A determination of whether a disputed domain name is confusingly similar to a trade mark or service mark does not only assess whether the mark and disputed domain name are visually and/or aurally similar but also a number of additional factors, as outlined below. Adding additional words to a mark which comprises the first element of a domain name does not necessarily render the domain name and mark dissimilar even if the words are such as to render the mark, quantitatively, only a small part of the domain name. This is because the determination of confusing similarity also considers whether the added words are purely descriptive (as they are in this case), whether the words serve to distinguish the disputed domain name from a complainant’s mark (which, on these facts, they do not) and whether the repute and nature of a complainant’s mark is such as to render the mark the dominant part of the disputed domain name from a qualitative, if not quantitative, perspective. The Complainant has established that it has considerable repute in the mark IKEA and that the mark is inherently distinctive. The Complainant’s mark comprises, qualitatively, the distinctive component of the disputed domain name. Having regard to all of the above, the Panel finds that the disputed domain name is confusingly similar to IKEA, being a trade mark in which the Complainant has rights.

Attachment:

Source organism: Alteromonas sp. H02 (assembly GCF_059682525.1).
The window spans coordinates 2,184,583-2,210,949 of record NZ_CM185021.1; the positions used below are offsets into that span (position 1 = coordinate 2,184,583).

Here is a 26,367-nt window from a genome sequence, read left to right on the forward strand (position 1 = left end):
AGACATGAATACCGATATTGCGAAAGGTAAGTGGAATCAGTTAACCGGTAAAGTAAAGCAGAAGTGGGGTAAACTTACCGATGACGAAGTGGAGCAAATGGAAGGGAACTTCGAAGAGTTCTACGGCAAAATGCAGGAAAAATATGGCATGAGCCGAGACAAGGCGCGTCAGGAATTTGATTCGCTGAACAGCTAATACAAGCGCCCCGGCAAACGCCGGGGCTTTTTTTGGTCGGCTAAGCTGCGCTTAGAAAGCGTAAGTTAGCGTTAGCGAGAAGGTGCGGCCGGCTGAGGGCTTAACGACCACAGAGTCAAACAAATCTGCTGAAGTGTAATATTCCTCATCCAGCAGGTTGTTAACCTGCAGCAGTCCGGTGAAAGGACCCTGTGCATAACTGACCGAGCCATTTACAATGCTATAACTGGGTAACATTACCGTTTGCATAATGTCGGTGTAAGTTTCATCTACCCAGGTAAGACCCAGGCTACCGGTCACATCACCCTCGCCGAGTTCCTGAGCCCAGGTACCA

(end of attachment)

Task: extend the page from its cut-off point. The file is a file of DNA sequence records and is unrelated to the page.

B. Rights or Legitimate Interests

The Panel accepts the Complainant’s assertion that the Respondent does not appear to have any trade marks or other rights corresponding to the disputed domain name. The Respondent has had an opportunity to correct this assertion, if it regarded it as incorrect, by filing a Response to the Complaint but has not done so.

The Panel also accepts, for the same reason, the Complainant’s claim that it has not granted a license or given any other authorization to the Respondent in respect of its IKEA trade mark and that it is neither an authorized dealer in the Complainants’ products nor has it ever had a business relationship with the Complainant.